(1) Prescribing, dispensing, or distributing the opioid antagonist; and

(2) Any outcomes resulting from the eventual administration of the opioid antagonist.

(d) Notwithstanding any other law or regulation to the contrary, any person may lawfully possess an opioid antagonist.

(e) A person who, acting in good faith and with reasonable care, administers an opioid antagonist to another person whom the person believes to be suffering an opioid-related drug overdose shall be immune from criminal prosecution, sanction under any professional licensing statute, and civil liability, for acts or omissions resulting from the act.

   -2 Opioid antagonist administration; emergency personnel. By January 1, 2017, every emergency medical technician licensed and registered in Hawaii shall be authorized to administer an opioid antagonist as clinically indicated.

   -3 Medicaid coverage. The department of human services shall ensure that naloxone hydrochloride for outpatient use is covered by the medicaid prescription drug program on the same basis as other covered drugs.

   -4 Naloxone hydrochloride; pharmacy exemption. (a) Prescription orders for naloxone hydrochloride are exempt from the pharmacy license requirements and pharmacy permit requirements of chapter 461.

(b) Notwithstanding any other law or regulation to the contrary, a person or organization acting under a standing order issued by a health care professional licensed under chapter 453 or chapter 457 who is otherwise authorized to prescribe an opioid antagonist may store an opioid antagonist without being subject to chapter 328 except part VII and may dispense an opioid antagonist without charge or compensation.

   -5 Unintentional drug overdose; reporting. The department of health shall ascertain, document, and publish an annual report on the number of, trends in, patterns in, and risk factors related to unintentional drug overdose fatalities occurring each year within the State. The report shall provide information on interventions that would be effective in reducing the rate of fatal or nonfatal drug overdose.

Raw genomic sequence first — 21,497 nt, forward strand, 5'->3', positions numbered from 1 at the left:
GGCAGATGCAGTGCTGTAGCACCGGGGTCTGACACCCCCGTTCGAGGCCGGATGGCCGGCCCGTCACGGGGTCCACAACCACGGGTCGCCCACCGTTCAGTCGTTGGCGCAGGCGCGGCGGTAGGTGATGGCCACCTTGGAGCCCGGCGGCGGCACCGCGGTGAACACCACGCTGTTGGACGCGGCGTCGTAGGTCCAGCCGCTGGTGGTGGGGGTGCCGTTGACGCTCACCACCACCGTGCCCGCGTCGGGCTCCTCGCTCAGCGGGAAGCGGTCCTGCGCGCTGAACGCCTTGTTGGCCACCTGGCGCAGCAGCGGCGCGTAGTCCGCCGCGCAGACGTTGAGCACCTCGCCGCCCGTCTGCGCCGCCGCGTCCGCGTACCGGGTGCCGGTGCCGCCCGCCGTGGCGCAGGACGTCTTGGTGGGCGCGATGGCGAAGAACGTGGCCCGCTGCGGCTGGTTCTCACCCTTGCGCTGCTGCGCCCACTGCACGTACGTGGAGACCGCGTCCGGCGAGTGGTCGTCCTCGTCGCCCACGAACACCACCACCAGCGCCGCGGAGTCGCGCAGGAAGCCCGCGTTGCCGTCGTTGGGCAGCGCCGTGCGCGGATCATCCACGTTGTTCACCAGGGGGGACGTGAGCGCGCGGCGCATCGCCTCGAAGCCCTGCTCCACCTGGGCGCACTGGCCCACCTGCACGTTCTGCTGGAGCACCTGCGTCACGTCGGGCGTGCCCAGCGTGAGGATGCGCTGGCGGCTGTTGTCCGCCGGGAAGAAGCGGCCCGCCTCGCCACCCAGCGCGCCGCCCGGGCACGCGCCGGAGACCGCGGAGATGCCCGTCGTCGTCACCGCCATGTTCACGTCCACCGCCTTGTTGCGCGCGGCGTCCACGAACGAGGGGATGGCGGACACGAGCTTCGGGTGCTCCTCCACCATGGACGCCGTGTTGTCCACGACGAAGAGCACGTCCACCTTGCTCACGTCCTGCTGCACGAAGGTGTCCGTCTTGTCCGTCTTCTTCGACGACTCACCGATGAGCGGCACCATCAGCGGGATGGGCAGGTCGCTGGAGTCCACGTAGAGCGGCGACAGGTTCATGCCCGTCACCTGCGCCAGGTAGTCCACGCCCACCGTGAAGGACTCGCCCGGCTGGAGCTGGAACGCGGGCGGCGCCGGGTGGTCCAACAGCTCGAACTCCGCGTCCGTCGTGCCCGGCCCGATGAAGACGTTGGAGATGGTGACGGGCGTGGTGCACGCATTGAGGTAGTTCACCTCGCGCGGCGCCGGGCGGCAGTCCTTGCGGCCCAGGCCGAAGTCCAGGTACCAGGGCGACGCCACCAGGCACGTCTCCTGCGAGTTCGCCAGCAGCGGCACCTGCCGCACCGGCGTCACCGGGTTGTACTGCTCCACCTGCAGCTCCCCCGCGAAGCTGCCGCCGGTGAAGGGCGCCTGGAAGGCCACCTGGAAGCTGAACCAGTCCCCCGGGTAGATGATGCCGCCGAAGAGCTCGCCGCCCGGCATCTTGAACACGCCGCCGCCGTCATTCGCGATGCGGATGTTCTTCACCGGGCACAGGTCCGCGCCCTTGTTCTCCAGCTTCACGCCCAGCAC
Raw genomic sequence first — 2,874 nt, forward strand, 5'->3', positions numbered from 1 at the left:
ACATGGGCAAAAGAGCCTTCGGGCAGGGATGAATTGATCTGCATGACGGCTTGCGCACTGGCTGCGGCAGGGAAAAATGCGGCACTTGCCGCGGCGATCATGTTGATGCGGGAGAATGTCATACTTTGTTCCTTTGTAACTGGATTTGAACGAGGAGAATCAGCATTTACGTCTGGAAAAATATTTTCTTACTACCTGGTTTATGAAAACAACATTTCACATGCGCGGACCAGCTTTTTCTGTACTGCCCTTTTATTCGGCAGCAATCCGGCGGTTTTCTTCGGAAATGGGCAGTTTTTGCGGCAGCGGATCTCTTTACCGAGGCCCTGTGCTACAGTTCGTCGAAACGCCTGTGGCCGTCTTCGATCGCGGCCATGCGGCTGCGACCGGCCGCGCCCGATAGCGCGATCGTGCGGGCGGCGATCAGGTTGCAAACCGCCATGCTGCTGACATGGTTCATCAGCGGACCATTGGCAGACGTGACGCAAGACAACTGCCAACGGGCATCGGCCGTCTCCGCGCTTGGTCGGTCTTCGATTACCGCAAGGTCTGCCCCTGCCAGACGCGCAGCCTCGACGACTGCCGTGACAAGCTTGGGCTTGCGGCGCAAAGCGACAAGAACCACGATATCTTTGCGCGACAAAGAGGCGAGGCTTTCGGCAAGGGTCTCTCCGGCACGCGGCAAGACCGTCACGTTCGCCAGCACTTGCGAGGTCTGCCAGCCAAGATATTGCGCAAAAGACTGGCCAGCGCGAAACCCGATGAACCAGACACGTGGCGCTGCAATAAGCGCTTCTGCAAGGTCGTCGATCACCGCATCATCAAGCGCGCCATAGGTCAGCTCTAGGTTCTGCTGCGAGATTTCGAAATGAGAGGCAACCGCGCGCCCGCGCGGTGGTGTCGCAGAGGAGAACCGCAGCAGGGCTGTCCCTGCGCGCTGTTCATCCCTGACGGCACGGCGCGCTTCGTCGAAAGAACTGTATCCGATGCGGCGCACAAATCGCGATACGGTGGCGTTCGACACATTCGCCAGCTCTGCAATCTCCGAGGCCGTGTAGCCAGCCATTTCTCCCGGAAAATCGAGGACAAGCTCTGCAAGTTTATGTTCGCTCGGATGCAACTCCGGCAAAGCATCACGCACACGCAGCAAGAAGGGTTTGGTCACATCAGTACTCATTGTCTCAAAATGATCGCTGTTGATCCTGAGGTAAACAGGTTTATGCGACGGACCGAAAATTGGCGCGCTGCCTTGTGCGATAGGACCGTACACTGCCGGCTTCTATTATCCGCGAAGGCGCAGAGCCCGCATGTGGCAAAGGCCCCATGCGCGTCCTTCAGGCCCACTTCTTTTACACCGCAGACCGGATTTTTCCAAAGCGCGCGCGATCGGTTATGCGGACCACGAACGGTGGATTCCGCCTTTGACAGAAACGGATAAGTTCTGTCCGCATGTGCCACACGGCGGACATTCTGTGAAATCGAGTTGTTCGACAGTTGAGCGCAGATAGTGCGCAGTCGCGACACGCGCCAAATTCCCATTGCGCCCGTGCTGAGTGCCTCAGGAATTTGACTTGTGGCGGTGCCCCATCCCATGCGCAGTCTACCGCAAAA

-6 Drug overdose recognition, prevention, and response. The department of health shall provide or establish the following:

(1) Education on drug overdose prevention, recognition, and response, including naloxone hydrochloride administration;

(2) Training on drug overdose prevention, recognition, and response, including naloxone hydrochloride administration, for patients receiving opioids and their families and caregivers;

(3) Naloxone hydrochloride prescription and distribution projects; and

(4) Education and training projects on drug overdose response and treatment, including naloxone hydrochloride administration, for emergency services and law enforcement personnel, including volunteer fire and emergency services personnel."

SECTION 3. There is appropriated out of the general revenues of the State of Hawaii the sum of $           or so much thereof as may be necessary for fiscal year 2016-2017 for drug overdose recognition, prevention, and response, including the distribution and administration of naloxone hydrochloride, as described in section    -6, Hawaii Revised Statutes, pursuant to section 2 of this Act.

The sum appropriated shall be expended by the department of health for the purposes of this Act.

SECTION 4. This Act does not affect rights and duties that matured, penalties that were incurred, and proceedings that were begun before its effective date.

SECTION 5. This Act shall take effect on July 1, 2016.

 

INTRODUCED BY:

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Report Title:

Opioid Antagonist; Naloxone Hydrochloride; Drug Overdose Prevention; Emergency Response; Medical Immunity; Appropriation

 

Description:

Creates immunity for individuals who prescribe, possess, or administer an opioid antagonist such as naloxone hydrochloride during an opioid-related drug overdose. Authorizes emergency personnel to administer naloxone hydrochloride. Requires medicaid coverage for naloxone hydrochloride. Exempts pharmacists and pharmacies from licensure and permitting requirements, except for drug storage requirements, for storing and distributing opioid antagonists. Makes an appropriation for drug overdose recognition, prevention, and response, including the distribution and administration of naloxone hydrochloride.

 

 

 

The summary description of legislation appearing on this page is for informational purposes only and is not legislation or evidence of legislative intent.